It sounds like using the 911 system to field all calls to local law enforcement isn’t such a great idea after all. I’m not suggesting that we should refuse to use the system as Commissioner Parrish has instructed, but asking people to behave in ways that contradict such deeply embedded training is much harder than it sounds, and, to my mind, counterproductive. Using the 911 system for non-emergencies undermines the entire point of an emergency call system. What happens when the system is flooded with calls one day and operators are overwhelmed?

Shouldn’t there be a way to forward the telephone number at our local police department to a non-emergency number at the county 911 center in Asheboro? For that matter, why can’t we simply forward those calls to the highest-ranking officer on duty?  That would at least begin to justify the expense of supplying all our full-time police officers and firefighters with smartphones because last I checked calls from the 911 center are dispatched by radio.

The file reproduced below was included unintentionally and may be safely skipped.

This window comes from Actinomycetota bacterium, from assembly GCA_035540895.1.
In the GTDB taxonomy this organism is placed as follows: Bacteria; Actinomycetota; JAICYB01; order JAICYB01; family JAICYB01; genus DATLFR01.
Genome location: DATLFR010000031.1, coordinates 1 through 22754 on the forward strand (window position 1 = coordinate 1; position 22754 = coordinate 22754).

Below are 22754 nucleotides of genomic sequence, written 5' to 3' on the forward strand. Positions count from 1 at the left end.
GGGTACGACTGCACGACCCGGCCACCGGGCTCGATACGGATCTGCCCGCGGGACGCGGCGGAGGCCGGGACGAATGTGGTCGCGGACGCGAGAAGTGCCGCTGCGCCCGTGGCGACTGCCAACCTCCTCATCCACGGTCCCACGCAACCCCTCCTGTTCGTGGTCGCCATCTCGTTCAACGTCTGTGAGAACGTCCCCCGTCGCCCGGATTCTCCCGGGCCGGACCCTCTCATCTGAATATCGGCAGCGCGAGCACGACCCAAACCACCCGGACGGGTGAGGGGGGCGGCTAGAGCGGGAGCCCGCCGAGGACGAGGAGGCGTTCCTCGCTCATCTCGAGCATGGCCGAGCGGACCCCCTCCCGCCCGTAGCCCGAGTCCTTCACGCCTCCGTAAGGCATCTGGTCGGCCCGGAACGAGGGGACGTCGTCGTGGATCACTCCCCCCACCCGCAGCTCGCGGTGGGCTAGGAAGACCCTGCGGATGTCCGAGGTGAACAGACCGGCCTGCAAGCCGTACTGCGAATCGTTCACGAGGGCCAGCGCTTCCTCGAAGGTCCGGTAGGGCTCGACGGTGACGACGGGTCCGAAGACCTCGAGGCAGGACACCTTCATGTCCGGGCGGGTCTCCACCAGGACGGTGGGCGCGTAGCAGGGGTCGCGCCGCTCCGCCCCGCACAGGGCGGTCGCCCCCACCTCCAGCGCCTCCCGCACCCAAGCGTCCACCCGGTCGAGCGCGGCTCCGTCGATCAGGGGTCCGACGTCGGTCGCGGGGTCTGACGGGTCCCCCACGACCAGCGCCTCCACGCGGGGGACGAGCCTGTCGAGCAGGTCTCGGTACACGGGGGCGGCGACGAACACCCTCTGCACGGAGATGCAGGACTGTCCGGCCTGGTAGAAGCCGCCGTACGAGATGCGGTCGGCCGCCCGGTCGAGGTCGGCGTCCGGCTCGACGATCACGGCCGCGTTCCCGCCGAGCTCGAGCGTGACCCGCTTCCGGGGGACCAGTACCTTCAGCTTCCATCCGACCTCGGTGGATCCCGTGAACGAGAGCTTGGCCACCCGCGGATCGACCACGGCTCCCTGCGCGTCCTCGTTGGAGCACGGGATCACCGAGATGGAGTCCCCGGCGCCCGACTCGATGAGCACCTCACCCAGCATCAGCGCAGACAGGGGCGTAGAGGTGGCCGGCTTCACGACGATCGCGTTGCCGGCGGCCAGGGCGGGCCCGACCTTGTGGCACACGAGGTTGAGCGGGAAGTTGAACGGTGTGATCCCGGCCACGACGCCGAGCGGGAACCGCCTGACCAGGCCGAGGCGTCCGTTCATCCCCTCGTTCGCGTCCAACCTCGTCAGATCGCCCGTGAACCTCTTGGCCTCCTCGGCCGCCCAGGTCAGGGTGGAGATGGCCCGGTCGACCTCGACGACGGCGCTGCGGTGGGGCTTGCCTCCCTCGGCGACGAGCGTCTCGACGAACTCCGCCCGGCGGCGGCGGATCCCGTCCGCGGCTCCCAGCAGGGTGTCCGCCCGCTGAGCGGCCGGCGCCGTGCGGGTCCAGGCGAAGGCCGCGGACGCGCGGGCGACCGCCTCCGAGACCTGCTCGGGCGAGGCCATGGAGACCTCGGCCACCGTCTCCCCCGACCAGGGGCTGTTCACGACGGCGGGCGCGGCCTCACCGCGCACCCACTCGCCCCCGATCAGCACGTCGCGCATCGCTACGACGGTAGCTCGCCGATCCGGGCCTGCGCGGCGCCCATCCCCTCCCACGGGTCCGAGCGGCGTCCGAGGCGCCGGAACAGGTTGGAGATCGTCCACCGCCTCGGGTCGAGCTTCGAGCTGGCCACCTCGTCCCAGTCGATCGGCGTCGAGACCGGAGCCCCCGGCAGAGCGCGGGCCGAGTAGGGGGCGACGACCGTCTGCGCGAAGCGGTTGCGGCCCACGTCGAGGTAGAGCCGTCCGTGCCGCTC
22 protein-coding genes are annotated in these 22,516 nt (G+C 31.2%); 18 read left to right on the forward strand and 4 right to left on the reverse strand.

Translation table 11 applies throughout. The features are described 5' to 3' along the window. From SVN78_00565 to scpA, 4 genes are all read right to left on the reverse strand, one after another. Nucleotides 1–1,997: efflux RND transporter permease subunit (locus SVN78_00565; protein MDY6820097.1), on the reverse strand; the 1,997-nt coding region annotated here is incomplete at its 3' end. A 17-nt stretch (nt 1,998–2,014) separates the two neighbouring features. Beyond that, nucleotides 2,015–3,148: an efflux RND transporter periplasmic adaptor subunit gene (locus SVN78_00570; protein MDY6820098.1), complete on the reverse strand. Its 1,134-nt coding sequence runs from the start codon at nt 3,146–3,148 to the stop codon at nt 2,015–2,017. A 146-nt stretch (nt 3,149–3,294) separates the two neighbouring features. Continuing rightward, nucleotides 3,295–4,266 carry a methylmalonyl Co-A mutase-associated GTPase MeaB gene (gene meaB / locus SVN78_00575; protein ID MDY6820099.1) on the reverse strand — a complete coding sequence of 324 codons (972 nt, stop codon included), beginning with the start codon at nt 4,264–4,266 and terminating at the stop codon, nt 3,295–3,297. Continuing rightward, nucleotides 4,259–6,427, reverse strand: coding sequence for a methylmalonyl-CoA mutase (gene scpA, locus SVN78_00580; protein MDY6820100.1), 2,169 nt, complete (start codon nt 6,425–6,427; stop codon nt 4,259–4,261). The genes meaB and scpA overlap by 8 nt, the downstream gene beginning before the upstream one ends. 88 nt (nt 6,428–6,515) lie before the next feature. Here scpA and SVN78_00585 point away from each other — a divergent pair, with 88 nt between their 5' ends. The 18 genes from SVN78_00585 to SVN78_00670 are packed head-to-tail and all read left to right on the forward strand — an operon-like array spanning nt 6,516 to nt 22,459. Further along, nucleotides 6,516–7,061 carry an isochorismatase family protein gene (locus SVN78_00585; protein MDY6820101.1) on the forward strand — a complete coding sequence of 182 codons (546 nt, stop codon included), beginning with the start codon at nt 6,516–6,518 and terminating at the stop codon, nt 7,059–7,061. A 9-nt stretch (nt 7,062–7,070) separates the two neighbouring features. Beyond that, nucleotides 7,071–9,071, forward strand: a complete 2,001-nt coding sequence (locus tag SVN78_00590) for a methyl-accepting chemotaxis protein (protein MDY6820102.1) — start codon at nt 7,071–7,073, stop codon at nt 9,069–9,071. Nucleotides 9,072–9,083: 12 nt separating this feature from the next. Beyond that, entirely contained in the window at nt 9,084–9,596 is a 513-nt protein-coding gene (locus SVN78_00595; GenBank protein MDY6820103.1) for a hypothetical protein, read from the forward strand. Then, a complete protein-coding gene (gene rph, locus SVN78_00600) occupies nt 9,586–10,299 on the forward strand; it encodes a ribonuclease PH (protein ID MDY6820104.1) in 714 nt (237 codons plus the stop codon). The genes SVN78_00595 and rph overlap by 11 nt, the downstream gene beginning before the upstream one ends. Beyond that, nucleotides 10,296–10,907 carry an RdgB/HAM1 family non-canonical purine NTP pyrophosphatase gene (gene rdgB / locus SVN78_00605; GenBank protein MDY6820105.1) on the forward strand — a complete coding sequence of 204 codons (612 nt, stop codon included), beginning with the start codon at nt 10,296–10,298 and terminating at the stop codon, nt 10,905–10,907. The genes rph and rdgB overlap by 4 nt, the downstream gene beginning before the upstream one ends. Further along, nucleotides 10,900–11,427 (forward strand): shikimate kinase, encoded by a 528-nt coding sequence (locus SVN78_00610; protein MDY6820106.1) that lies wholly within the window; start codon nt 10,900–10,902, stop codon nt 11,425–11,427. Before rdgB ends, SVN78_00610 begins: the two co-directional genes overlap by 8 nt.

The 911 system should not be used for non-emergency calls. It runs counter to everything most of us have been taught since childhood, but until a better solution is implemented that’s the system we’ve got.

Now you know.

Problems at Water Plant Go Back Years

The following email was received at our town office last week. It details a long list of serious issues at our water treatment plant going back at least three years or more in some instances. It’s my understanding that there has been money in the water and sewer operating funds to fix most if not all of these issues over the last several years, but until now no one seems to have bothered to address them.

On 2020-07-30 12:18, Fox, Daniel S wrote:

Ms. Caudle,

Good afternoon.  Eric Hudson and I met with Mark Grose, the contracted
operator in responsible charge (ORC), on July 28, 2020 and inspected
the Town of Ramseur water treatment plant.  I appreciate Mr. Grose’s
time and cooperation for the inspection.  Comments requiring follow-up
are as follows: